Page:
Many of his flourishes are particularly good, woven in throughout, rarely simply authorial preening (as one finds, for example, in much of Salman Rushdie's work). Chatterjee has a good ear, and he can get away with most of his playful, musical use of language: on rain-pelted, flooding streets, for example, he writes that "auto-rickshaws continue to squirm through, like flitting lifers ducking flak." Sometimes his choice of words isn't quite right, but he still puts together marvelous sentences and descriptions throughout the novel. Even his most stilted passages have their charms:

The fan groans more torpidly and sonorously. Its axial disc, like a giant, waxen carrom striker with three fine, concentric, silvery hoops, and its circumambient chalky blur, which is like a whitish gramophone record when at superspeed, decelerates to a three-limbed figure cartwheeling at the same spot. The brims of the arms of the fan are maculated with measureless fly droppings.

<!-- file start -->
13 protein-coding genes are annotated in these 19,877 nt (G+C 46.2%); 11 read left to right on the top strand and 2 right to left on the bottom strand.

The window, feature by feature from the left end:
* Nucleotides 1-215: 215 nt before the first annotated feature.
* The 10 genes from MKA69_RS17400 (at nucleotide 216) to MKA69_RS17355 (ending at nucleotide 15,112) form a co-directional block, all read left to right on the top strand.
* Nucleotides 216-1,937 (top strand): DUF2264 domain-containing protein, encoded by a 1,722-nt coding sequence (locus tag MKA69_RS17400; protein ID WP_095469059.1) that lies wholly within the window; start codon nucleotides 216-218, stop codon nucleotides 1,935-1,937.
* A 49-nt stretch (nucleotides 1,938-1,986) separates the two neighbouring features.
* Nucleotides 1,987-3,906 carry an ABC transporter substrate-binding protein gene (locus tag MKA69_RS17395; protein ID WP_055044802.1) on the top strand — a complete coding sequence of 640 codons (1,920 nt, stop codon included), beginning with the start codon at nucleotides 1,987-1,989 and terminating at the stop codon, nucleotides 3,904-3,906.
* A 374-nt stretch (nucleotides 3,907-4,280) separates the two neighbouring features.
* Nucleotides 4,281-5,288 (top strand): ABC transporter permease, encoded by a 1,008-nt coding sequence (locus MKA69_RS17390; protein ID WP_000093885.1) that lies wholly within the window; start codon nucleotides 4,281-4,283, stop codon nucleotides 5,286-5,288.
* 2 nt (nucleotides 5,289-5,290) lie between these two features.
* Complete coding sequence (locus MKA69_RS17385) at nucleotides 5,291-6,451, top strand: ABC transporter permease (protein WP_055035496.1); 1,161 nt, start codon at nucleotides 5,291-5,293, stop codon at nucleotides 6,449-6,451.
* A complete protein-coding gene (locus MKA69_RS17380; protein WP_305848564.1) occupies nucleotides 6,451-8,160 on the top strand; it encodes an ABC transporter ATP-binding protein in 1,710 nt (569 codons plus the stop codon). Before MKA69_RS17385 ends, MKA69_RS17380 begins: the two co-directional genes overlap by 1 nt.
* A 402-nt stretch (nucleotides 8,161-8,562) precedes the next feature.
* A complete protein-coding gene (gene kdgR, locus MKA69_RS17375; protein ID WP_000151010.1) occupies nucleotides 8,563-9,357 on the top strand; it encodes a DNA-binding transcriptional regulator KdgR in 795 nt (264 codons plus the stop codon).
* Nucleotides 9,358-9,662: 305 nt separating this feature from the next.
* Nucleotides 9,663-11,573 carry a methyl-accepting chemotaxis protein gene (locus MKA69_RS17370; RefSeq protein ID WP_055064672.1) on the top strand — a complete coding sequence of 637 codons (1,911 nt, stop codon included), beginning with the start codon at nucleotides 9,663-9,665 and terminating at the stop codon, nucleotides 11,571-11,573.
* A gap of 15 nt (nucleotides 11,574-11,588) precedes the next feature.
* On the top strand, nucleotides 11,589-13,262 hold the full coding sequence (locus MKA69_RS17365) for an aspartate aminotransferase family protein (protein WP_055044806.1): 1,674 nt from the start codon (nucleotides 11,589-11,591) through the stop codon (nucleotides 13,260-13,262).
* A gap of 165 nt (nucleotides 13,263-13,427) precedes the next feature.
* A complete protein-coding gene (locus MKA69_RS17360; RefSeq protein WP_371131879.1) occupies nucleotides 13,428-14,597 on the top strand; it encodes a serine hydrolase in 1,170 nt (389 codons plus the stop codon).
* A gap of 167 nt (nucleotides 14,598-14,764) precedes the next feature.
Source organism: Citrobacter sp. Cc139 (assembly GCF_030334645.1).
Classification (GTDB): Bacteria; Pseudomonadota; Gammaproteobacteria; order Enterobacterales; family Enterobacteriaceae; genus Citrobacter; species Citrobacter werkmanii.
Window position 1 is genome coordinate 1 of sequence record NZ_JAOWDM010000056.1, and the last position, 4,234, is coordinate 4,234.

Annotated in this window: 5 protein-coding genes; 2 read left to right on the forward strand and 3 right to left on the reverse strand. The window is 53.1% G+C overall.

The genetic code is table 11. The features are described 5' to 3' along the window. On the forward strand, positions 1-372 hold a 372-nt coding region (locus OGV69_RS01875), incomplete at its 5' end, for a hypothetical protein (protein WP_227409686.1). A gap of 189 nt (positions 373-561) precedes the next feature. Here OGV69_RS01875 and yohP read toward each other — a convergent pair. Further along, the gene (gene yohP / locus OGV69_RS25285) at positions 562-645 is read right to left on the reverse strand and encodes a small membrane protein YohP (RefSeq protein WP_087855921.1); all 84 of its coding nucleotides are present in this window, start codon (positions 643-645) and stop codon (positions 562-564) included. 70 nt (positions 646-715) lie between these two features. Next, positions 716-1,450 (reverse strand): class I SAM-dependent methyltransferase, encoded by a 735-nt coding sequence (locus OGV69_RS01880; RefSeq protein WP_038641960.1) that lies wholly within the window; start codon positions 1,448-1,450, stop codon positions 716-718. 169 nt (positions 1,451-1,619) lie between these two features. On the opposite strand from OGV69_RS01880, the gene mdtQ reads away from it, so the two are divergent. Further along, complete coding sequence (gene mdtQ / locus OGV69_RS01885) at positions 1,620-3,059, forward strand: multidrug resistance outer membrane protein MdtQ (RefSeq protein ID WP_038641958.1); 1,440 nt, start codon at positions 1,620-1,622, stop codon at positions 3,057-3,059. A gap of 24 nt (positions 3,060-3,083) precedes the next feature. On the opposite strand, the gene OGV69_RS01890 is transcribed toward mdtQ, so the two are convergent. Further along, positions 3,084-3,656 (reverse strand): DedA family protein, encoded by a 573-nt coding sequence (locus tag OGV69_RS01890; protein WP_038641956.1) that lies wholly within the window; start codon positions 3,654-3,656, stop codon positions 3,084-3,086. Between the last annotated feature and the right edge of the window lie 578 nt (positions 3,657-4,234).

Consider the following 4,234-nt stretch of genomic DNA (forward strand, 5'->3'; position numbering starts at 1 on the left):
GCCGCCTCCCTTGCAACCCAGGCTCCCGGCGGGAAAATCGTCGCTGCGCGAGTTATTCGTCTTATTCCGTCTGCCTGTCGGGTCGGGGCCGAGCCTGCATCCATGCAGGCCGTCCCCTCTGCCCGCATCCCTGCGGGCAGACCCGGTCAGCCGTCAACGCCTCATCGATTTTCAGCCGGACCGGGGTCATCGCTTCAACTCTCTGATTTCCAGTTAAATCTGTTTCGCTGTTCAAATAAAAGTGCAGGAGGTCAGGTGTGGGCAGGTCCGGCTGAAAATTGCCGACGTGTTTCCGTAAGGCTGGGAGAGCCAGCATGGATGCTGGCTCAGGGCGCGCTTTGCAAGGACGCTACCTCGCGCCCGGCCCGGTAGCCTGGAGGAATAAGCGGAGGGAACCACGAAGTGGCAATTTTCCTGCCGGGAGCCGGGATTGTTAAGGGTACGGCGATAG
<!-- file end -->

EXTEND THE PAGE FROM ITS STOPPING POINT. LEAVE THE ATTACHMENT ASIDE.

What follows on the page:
The characters -- especially Jamun and his parents -- are also particularly well presented. They are not particularly sympathetic, but the reader comes to understand and feel for them.

       The Last Burden was, apparently, not a great success. An unexpected follow-up to English, August, it perhaps did not meet readers' expectations. In India one imagines that this portrayal of domestic life might also have been seen as too dark (and too real), not at all how family life should be. Abroad -- well, perhaps it was also not the picture of India readers hoped for. It is a shame: The Last Burden is a very good book. It does not have the humour or light touch of English, August, but it has more depth and solidity, and it is very well written. Certainly worthwhile, certainly recommended.

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Links:

The Last Burden: Reviews: Upamanyu Chatterjee: Other books by Upamanyu Chatterjee under review: Other books of interest under review:
  • See Index of Indian literature at the complete review

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About the Author:

       Indian author Upamanyu Chatterjee was born in 1959. He has written several novels, and has worked for the Indian Administrative Service since 1983.